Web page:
Queen of Sheba
650 10th Avenue, New York NY 10036 (b/n 45th and 46th; map); 212-397-0610; shebanyc.com
Veggie Options: 6 appetizers, 8 stews, 1 sampler platter
Cost: Appetizers $3.50-6, stews $9.50-11.50, sampler platter $12.50
Tucked away on the outskirts of the theater district is the non-descript Queen of Sheba—one of a relatively limited number of Ethiopian restaurants in the city. It's not surprising that this cuisine is well-suited for vegetarians—rich stews of lentils, chickpeas, and vegetables are plentiful. But it's the utterly unique food, flavors, and dining experience that makes Ethipoian a must-try for anyone, vegetarian or no.
A glass of Ethiopian honey wine ($7) is certainly worthwhile if you like your wine sweet. Essentially a variant of mead, it's only a bit less sweet than a dessert wine, with a clear honey flavor; very tasty.
The Lentil Sambousa ($3.50) are not too dissimilar from Indian samosas—these fried triangles of dough are stuffed with a spiced lentil filling and served with a richly-spiced dipping sauce. For all of its familiarity in shape, size, and presentation, the complex blend of spices used is distinctly Ethiopian.
If there's one major takeaway from this review, it's that you should definitely order the sampler platter. The Sheba Vegetarian platter ($12.50) comes with a perfectly-sized helping each of 7 different vegetarian stews. Not only does it make deciding what to order infinitely easier, but the variety you get makes the meal all the more interesting and delicious. One by one, here's what we got:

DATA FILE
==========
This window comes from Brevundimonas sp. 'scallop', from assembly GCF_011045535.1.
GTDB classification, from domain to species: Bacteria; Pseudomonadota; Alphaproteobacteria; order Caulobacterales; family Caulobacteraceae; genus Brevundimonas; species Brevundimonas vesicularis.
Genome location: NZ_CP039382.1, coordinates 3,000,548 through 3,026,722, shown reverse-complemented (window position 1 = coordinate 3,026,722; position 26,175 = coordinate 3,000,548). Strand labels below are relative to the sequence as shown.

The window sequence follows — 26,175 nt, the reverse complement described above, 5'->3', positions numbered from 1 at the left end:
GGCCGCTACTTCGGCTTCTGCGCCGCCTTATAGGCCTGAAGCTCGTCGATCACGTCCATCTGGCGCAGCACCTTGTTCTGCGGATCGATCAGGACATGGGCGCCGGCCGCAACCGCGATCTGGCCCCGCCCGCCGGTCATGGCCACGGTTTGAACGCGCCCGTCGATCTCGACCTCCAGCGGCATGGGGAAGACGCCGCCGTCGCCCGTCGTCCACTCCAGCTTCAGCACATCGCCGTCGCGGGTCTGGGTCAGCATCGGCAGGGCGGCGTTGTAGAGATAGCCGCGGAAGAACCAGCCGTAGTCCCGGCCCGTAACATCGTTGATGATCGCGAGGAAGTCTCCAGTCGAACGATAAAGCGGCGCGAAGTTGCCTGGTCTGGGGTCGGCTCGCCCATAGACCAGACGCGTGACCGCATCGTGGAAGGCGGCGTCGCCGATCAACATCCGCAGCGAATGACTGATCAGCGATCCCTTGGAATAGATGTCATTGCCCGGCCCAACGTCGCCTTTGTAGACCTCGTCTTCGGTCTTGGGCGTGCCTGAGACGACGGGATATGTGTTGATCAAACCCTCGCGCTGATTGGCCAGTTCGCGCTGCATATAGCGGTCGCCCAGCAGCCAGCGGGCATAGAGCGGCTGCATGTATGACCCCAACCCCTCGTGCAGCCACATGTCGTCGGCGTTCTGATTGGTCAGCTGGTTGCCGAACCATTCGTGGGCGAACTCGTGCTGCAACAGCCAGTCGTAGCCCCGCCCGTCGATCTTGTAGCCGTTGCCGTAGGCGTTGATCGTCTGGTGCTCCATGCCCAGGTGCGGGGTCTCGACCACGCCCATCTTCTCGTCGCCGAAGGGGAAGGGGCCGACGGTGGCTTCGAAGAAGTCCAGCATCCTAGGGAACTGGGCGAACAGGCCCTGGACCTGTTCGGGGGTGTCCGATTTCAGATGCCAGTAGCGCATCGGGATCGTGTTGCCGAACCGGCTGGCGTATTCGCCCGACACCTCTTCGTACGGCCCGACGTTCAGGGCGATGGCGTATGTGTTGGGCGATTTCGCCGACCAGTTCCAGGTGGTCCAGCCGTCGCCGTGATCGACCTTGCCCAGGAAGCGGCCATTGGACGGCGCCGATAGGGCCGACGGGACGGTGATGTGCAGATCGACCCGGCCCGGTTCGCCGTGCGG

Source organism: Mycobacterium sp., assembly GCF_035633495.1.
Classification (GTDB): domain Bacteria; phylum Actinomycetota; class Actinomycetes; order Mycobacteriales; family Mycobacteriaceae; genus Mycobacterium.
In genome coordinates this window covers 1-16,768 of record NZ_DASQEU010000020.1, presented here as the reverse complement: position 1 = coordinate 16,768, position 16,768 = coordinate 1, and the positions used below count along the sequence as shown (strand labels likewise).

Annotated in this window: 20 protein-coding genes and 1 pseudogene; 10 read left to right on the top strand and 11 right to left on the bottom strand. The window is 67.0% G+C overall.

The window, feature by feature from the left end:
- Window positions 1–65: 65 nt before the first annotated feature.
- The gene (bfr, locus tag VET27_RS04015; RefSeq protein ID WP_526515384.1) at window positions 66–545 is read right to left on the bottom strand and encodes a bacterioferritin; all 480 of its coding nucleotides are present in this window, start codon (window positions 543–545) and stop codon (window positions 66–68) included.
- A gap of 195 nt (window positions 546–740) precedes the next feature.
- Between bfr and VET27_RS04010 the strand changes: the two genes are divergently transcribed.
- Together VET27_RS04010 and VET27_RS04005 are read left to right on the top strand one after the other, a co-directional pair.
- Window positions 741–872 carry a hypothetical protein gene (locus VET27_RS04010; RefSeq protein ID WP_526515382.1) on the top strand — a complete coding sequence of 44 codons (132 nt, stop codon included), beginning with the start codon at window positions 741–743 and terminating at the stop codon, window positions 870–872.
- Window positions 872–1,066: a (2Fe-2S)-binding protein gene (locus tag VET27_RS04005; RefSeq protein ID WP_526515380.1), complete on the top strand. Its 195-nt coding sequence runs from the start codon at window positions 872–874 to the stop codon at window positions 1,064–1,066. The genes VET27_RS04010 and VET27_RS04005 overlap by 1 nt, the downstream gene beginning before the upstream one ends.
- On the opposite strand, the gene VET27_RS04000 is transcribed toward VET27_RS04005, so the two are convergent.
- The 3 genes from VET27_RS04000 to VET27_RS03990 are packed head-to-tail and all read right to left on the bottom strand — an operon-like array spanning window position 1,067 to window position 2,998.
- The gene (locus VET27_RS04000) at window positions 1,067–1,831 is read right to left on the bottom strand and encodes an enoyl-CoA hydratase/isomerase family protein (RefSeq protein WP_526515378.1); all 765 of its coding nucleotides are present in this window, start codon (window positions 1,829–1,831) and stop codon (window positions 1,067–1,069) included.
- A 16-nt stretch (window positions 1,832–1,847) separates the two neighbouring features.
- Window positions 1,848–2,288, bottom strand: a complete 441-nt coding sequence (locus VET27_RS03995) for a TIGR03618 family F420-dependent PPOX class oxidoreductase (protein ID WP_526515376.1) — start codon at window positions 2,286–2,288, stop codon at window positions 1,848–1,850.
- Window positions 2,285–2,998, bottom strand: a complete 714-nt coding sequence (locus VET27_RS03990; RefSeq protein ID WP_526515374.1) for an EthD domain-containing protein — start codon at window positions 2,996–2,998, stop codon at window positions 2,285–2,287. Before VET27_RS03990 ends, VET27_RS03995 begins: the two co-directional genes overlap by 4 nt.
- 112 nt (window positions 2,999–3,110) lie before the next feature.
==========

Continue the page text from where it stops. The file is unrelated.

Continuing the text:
1) Atakilt Wot: String beans and carrots cooked in a seasoned tomato sauce.
2) Misir Wot: Split lentils stewed with onion, garlic, and a blend of mild herbs.
3) Ater Kik Alecha: Split pea cooked with onion, garlic, and olive oil; spiced with turmeric and other mild spices.
4) Cabbage Wot: Cabbage, carrots, and potato are cooked in onion, garlic, and turmeric.
5) Shiro: Split peas are milled with onions, herbs, and berere—a blend of red pepper and over 20 spices that gives dishes a deep dark red hue.
6) Shimbra Asa: Chickpea flour is molded into small dumplings (they only look like meatballs) and gets sautéed with a berere sauce.
7) Gomen Wot: Collard greens that have been steamed with mild seasonings and olive oil.
While all were tasty and interesting, the split pea and lentil dishes definitely ranked among my favorites and tended to be richer in flavor.
This of course is served with heaping pile of injera—traditional Ethiopian flatbread. Injera is made from teff, a high-protein grain, which is fermented for three days before being cooked on a hot plate. The result is thin, soft, and unexpectedly pliable, with a slight sour tang from the fermentation process.
We also ordered Butecha ($9.45)—milled chickpeas cooked in lemon, olive oil, shallots, and diced jalapeños—the only vegetarian dish not included in the sampler platter. It also happened to be the least flavorful out of everything we ordered, and probably worth skipping.
At some point you may notice something missing—no forks, no knives, no spoons. Ethiopian food is traditionally served sans silverware, and injera is the sole vehicle for eating all of the various stews. The underside of the bread is covered in millions of tiny holes, making the injera perfect for absorbing the rich sauces.
The sheer variety of flavors, spices, and textures makes Ethiopian cuisine a treat for the senses. Vegetarians will have no problems dining here, but meat eaters are equally bound to love the rich stews, sauces, and best of all—getting to eat with your hands. It may be the most exciting pre-theater dinner you can find.